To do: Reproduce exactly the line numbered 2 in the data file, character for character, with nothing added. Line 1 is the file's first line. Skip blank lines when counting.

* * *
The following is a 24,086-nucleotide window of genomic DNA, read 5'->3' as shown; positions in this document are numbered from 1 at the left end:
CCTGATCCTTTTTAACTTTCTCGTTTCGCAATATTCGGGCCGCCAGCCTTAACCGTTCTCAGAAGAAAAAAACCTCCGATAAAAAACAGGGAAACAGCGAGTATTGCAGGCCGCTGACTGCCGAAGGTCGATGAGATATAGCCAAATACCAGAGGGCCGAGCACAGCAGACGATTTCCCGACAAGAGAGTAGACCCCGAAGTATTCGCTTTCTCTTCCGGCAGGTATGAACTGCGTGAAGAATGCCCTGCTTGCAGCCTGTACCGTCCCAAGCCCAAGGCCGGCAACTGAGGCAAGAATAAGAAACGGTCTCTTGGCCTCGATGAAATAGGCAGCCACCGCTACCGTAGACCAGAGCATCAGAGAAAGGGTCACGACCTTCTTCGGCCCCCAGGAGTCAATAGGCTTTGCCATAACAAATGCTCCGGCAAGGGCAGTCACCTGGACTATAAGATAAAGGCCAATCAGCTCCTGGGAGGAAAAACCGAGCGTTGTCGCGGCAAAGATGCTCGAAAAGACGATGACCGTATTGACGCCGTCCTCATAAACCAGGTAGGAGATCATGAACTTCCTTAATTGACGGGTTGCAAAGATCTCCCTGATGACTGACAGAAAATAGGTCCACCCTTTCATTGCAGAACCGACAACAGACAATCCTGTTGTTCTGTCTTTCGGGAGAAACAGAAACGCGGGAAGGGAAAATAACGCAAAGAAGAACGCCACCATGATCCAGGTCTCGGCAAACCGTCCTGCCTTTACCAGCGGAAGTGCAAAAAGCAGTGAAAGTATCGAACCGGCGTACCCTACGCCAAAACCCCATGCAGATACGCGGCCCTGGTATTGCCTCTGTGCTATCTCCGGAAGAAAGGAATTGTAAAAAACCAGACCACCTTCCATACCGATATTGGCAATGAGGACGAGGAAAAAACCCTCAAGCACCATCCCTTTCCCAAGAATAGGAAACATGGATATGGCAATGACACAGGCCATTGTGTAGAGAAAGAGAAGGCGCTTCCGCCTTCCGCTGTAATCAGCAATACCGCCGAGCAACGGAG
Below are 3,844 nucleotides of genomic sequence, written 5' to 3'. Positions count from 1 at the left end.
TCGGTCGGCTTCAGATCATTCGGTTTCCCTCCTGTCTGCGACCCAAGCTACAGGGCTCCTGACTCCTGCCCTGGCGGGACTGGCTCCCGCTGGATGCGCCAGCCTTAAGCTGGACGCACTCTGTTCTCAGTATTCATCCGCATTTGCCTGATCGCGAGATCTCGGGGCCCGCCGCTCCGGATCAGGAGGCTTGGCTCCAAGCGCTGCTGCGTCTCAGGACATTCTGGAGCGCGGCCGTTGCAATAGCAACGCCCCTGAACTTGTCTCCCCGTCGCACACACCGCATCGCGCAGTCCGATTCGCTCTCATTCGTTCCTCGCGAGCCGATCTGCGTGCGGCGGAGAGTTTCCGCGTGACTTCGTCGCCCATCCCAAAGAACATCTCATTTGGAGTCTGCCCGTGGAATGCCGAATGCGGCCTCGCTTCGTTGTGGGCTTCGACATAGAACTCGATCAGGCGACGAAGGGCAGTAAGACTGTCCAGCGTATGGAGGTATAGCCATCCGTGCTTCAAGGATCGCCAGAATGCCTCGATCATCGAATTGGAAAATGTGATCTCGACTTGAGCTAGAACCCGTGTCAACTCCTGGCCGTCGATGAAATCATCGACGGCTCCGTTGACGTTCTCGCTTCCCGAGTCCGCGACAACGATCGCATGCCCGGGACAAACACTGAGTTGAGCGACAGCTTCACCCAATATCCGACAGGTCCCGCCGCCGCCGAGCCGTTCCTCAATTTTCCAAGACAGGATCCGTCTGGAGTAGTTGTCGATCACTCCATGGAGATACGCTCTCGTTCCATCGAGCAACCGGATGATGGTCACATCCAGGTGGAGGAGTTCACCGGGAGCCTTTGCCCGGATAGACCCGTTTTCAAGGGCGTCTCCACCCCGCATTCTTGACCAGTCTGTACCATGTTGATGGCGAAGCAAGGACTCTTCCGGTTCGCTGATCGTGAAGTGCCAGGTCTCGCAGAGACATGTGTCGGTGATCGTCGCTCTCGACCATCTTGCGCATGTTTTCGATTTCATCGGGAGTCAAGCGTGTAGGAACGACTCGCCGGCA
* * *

CCTGATCCTTTTTAACTTTCTCGTTTCGCAATATTCGGGCCGCCAGCCTTAACCGTTCTCAGAAGAAAAAAACCTCCGATAAAAAACAGGGAAACAGCGAGTATTGCAGGCCGCTGACTGCCGAAGGTCGATGAGATATAGCCAAATACCAGAGGGCCGAGCACAGCAGACGATTTCCCGACAAGAGAGTAGACCCCGAAGTATTCGCTTTCTCTTCCGGCAGGTATGAACTGCGTGAAGAATGCCCTGCTTGCAGCCTGTACCGTCCCAAGCCCAAGGCCGGCAACTGAGGCAAGAATAAGAAACGGTCTCTTGGCCTCGATGAAATAGGCAGCCACCGCTACCGTAGACCAGAGCATCAGAGAAAGGGTCACGACCTTCTTCGGCCCCCAGGAGTCAATAGGCTTTGCCATAACAAATGCTCCGGCAAGGGCAGTCACCTGGACTATAAGATAAAGGCCAATCAGCTCCTGGGAGGAAAAACCGAGCGTTGTCGCGGCAAAGATGCTCGAAAAGACGATGACCGTATTGACGCCGTCCTCATAAACCAGGTAGGAGATCATGAACTTCCTTAATTGACGGGTTGCAAAGATCTCCCTGATGACTGACAGAAAATAGGTCCACCCTTTCATTGCAGAACCGACAACAGACAATCCTGTTGTTCTGTCTTTCGGGAGAAACAGAAACGCGGGAAGGGAAAATAACGCAAAGAAGAACGCCACCATGATCCAGGTCTCGGCAAACCGTCCTGCCTTTACCAGCGGAAGTGCAAAAAGCAGTGAAAGTATCGAACCGGCGTACCCTACGCCAAAACCCCATGCAGATACGCGGCCCTGGTATTGCCTCTGTGCTATCTCCGGAAGAAAGGAATTGTAAAAAACCAGACCACCTTCCATACCGATATTGGCAATGAGGACGAGGAAAAAACCCTCAAGCACCATCCCTTTCCCAAGAATAGGAAACATGGATATGGCAATGACACAGGCCATTGTGTAGAGAAAGAGAAGGCGCTTCCGCCTTCCGCTGTAATCAGCAATACCGCCGAGCAACGGAG